is the extract for Ercall Magna from the 1871 Cassey and Co.'s Directory.
High Ercall is a village in large parish, and come pricing the hamlets
of Cold Hatton, Cotwall, Moortown, Crudgington, Sleap, Slafford, Ellerdine,
Haughton, Isombridge, Osbaston, Poynton, Roden, Rowton, Tern and Walton,
8 miles from Shrewsbury, 6 from Wellington, and two from the Crudgington
station in the northern division of the county, Wellington division of
the South Bradford hundred, Wellington union and diocese of Lichfield.
That the ancient British poet, Llywarc Hen, was acquainted with Shropshire,
the names, streams, and localities which he introduces into his elegies
are proofs. Among other places he mentioned Ercal.
“The sod of Ercal is on the ashes of fierce men, of the progeny
From the circumstances that about a mile south of high Ercall. Between
three and 400 paces from the eastern side of the River Roden, there is
a depressed mound, 36 yards wide and 90 long, with angles rounded, and
encircled by a fosse 6 feet deep and 29 wide, it has been conjectured
that High Ercall is alluded to by the poet in the above quotation.
“With the manor of High Ercall”, Eyton eloquently observes.
"Are associated some of the greatest names in Shropshire history.
Here the co-heirs of Hamo Peverel retained their last hold on the county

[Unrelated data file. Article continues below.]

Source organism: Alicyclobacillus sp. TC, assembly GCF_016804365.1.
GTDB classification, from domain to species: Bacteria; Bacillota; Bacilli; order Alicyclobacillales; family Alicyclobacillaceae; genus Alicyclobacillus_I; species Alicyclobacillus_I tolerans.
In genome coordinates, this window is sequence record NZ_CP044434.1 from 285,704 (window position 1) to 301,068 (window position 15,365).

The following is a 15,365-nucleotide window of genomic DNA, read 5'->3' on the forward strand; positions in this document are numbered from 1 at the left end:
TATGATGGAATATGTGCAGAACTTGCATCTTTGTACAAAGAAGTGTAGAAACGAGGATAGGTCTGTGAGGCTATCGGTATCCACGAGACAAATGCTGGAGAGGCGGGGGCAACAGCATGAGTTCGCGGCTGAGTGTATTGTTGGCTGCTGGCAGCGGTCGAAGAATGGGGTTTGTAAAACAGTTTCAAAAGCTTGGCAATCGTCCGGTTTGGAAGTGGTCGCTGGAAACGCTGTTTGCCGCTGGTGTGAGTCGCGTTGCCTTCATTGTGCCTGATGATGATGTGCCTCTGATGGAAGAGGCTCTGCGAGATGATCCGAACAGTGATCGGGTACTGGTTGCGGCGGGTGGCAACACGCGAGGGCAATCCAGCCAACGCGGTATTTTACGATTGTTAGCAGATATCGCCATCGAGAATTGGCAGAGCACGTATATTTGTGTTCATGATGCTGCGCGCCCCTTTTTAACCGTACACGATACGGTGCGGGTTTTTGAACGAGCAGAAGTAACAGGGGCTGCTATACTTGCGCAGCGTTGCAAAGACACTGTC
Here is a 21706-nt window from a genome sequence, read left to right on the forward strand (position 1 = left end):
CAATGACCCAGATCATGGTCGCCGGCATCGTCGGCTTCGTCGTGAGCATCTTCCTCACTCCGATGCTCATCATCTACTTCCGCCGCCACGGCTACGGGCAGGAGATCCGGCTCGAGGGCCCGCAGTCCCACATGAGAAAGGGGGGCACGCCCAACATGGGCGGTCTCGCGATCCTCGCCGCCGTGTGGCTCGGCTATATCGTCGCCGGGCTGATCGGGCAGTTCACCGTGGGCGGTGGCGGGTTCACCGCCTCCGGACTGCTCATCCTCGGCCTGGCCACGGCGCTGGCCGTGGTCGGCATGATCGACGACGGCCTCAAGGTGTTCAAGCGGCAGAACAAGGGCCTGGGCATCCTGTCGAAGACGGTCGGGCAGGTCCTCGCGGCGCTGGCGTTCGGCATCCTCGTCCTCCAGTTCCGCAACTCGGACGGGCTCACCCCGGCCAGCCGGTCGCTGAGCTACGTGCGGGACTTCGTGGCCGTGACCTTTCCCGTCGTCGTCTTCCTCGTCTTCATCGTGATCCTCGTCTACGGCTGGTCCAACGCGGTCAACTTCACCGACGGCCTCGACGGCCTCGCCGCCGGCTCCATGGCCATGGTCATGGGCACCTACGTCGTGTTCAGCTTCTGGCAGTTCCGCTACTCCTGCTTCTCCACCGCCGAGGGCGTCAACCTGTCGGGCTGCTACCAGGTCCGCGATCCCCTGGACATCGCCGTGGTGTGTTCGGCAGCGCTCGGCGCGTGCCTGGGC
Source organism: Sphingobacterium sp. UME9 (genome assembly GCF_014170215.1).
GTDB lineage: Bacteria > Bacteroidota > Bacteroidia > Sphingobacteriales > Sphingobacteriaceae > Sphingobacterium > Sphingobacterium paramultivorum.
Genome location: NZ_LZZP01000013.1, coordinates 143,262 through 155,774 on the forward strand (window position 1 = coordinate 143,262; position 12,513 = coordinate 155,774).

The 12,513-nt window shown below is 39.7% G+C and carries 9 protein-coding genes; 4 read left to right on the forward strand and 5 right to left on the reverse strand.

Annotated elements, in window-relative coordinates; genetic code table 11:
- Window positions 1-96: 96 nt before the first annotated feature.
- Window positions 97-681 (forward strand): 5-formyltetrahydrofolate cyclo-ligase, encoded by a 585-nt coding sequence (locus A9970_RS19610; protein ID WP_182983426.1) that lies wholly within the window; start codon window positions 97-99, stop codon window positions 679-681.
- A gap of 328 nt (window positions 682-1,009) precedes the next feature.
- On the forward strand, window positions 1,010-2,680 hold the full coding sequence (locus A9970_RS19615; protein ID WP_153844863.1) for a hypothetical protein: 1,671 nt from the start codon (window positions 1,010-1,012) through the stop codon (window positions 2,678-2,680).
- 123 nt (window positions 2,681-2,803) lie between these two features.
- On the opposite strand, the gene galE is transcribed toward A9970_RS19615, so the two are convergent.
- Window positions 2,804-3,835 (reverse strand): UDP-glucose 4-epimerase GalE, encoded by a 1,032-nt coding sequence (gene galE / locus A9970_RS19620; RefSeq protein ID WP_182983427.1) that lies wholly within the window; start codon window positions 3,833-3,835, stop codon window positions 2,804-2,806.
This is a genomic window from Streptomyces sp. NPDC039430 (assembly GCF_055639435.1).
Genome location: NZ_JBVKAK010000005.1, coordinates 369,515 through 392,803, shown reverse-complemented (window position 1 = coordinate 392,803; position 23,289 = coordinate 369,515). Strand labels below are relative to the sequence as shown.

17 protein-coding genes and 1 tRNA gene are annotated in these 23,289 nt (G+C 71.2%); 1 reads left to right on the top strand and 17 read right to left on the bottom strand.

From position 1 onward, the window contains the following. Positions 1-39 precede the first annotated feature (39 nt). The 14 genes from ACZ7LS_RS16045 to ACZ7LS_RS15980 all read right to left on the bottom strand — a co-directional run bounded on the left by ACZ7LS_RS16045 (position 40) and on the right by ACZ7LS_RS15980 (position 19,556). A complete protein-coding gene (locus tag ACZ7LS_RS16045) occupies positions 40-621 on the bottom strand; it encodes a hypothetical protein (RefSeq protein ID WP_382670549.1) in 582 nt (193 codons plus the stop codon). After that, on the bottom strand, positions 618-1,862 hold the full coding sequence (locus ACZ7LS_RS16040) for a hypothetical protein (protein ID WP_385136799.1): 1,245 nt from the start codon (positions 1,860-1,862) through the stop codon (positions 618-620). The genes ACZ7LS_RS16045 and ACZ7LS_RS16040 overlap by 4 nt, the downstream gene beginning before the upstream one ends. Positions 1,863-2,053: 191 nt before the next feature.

which had nursed their fortunes. Here the Chancellor Burnell, never sated
with acquisition, reconsolidated in himself a seigneary, which he had
severed for more than a century. In later times, Ercall was the Caput
of those vast estates which formed the heritage of the Newports - a
than which none greater accured to any single Shropshire family since
the advent of the Normans."
High Ercall came into the hands of Henry I. upon the forfeiture of Earl
Robert, when the king invested Hamo Peverel in his manor, which descended
to his collateral heirs.
The de Hadleys, otherwise de Ercalls, and descending from William de Hadley
I, and Seburga, natural daughter of Hamo Peverel, continued for 200 years,
to be the vassals of the mesne of High Ercall. To the Ercalls succeeded
the Caverswells, who became Lord's of High Ercall about the year 1345.
The church of St Michael is a fine old building, with a lofty square tower.
It was much injured in the parliamentary war, but was substantially repaired
afterwards, and in 1864-5 it underwent a thorough restoration, at a cost
of about £1600. The living is a vicarage, yearly value £526,
with residence, in the gift of the Duke of Cleveland. A mission church
has been created for the hamlets of Crudgington, Sleap, and Slafford.
There is an endowed school for boys, the yearly income is £90, and
a separate school for girls and infants. There is also an hospital, founded
by Francis, Earl of Bradford, for six aged men, with an income of £64;
the other charities amount to £45 yearly. The Duke of Cleveland
(Lord of the Manor), the Duke of Sutherland, J. Tayleur, Esq, and Patrick
Hunter, Esq, are the principal landowners. The soil is principally loam
and marl on red sandstone. The area of the parish is 11,799 acres and